So that I don’t overwhelm you with long reviews of all the cool stuff I saw on DEMOfall Day 1, here are the quick hits of companies and products that intrigued me:
· U3 (see previous post)
· Realm Systems (see previous post)
· Hatsize Learning’s TrueLab – sort of like WebEx/GoToMeeting meets the computer lab environment – offer training or education to a group of people from a central location; allows instructors to easily jump in on any user’s session)
· H3.com – tools to enable referral hiring, but the same tools could enable referrals of any kind
· UnwiredBuyer – they haven’t formally presented, but I heard the pitch at their booth and this app allows eBay bidders to use their cell phones to place bids in the final 3 minutes of an auction – the critical juncture according to much research. Eventually they will probably expand to wireless notification of timely offers from other e-commerce providers.
· PeerFlix – a peer to peer trading platform. Right now it is a user-to-user version of NetFlix, but they envision the platform being used for all sorts of other things – from books to baseball cards and more. I’m not 100 percent convinced that this is better than NetFlix (and even their own folks claims to use both), but it’s an idea and platform with much promise. And they’ve started to address the user reliability question, but if they become more eBay-like in rating other traders, I think they might have the secret sauce to really take off.
· IMMI – This one is off-topic not only for this blog but also for DEMO itself. But these folks have used technology to come up with a much better child car seat – one that eliminates key hassles of others on the market (it’s easy to install, easy to adjust as your child grows, and easy to buckle the kid in). It isn’t cheap – about $429 each – but they were handing out significant coupons and I just may have to get one for my youngest son.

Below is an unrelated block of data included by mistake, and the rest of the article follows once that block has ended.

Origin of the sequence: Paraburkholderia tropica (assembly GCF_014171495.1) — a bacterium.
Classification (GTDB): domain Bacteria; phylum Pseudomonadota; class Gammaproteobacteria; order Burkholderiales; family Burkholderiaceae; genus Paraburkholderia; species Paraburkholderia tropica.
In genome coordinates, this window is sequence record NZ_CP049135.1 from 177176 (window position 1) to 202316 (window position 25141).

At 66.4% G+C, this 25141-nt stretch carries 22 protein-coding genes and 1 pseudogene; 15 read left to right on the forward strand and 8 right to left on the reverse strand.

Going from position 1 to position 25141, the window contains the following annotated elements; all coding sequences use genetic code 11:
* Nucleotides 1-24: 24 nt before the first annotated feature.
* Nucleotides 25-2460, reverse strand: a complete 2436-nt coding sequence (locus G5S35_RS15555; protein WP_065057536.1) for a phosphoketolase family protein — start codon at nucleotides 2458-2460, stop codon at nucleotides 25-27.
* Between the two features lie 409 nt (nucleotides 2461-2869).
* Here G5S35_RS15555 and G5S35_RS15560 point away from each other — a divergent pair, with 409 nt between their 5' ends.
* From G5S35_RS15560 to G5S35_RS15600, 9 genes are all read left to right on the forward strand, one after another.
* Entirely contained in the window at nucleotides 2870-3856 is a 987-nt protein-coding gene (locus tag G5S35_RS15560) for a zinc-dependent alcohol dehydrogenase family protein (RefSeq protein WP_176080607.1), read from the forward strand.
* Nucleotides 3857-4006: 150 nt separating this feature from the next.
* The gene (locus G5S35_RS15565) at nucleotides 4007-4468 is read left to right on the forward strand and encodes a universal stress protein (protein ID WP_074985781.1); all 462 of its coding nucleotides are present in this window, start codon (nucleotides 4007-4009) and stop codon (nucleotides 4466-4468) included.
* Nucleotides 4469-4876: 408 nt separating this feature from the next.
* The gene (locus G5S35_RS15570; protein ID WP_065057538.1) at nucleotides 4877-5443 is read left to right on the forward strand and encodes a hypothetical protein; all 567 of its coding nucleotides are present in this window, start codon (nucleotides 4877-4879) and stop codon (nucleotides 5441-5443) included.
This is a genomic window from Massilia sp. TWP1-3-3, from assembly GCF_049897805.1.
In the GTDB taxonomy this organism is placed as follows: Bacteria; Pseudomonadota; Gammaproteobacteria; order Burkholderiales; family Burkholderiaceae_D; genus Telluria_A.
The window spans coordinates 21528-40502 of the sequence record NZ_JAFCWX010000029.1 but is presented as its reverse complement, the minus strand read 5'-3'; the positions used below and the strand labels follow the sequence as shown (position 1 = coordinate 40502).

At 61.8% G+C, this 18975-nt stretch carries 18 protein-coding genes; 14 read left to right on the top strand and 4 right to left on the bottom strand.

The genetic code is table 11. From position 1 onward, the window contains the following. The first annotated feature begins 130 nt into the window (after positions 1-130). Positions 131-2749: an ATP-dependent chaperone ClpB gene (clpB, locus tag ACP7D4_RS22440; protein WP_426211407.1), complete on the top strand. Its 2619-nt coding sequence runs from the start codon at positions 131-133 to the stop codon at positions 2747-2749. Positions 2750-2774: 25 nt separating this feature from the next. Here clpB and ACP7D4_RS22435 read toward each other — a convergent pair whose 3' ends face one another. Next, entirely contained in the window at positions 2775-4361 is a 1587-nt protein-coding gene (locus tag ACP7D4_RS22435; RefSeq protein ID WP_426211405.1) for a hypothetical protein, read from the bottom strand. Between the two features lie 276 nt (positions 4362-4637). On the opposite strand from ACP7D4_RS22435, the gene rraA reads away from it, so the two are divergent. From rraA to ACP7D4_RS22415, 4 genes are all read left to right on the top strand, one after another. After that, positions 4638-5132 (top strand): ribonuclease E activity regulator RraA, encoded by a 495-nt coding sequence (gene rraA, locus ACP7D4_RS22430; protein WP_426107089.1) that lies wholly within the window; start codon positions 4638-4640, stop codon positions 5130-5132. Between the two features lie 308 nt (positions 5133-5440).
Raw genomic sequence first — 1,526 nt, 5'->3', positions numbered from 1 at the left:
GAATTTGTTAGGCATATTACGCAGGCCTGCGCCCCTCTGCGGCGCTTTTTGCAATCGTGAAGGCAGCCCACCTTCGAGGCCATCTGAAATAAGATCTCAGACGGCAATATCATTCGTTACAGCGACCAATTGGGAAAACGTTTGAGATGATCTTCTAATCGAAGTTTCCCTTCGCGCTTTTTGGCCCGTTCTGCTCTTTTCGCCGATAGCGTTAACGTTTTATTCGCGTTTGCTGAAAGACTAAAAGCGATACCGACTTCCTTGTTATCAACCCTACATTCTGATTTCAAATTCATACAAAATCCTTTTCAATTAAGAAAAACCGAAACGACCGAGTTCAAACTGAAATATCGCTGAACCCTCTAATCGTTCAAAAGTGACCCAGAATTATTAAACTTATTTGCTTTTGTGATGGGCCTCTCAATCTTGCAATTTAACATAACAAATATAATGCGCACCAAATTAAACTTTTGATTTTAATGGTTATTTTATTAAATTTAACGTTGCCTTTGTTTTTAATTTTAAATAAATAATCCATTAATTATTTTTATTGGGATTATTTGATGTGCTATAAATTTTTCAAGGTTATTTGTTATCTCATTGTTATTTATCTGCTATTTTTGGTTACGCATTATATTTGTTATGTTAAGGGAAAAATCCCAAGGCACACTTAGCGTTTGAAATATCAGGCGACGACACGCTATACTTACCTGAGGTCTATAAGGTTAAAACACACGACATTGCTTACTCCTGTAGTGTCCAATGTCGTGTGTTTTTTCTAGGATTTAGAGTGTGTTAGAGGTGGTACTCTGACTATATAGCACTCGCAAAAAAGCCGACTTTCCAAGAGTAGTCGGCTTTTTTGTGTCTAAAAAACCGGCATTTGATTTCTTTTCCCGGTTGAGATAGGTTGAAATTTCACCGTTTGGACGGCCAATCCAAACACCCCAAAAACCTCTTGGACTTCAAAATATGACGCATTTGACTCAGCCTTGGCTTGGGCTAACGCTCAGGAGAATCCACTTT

· Pie – this company has come up with a product that would make it much easier for consumers to set up home networks. I love this idea since it would mean I wouldn’t have to make field trips every time one of my friends buys a new computer, router, etc. Unfortunately, it seems their business model is to work through service providers like Best Buy and broadband providers rather than selling direct to consumers. I’d like to see this product as easy to get as possible.
· NextPage – facilitates document collaboration, something I do a lot. I plan to test this one more thoroughly.
· Trimergent – they’ve created a tool that makes it easier to share files among groups of people. Since several of the companies I work with are geographically diverse and don’t have robust network infrastructures, this could be a good solution to enable document sharing more conveniently than constant emails.
· iCentera – their icSuite product promises to make portal creation as easy as a 5 minute wizard. I see promise for this product in a number of areas and could see partnerships between them and at least one of my companies.
· Workshare’s “Hygiene” – this software helps to easily enforce rules against disclosure of information for privacy, financial or other business reasons. It monitors emails at the PC and server level to flag problematic files and suggest fixes. It will also convert some documents on the fly to a protected PDF format to prevent tinkering.
· GreenArray – this web-based application appears to be a cross between a product management and workplace efficiency tool. I definitely want to learn more about it.
· ATG – they’re offering an interesting customer service application. I liked what I saw and want to know more.
More to come tomorrow…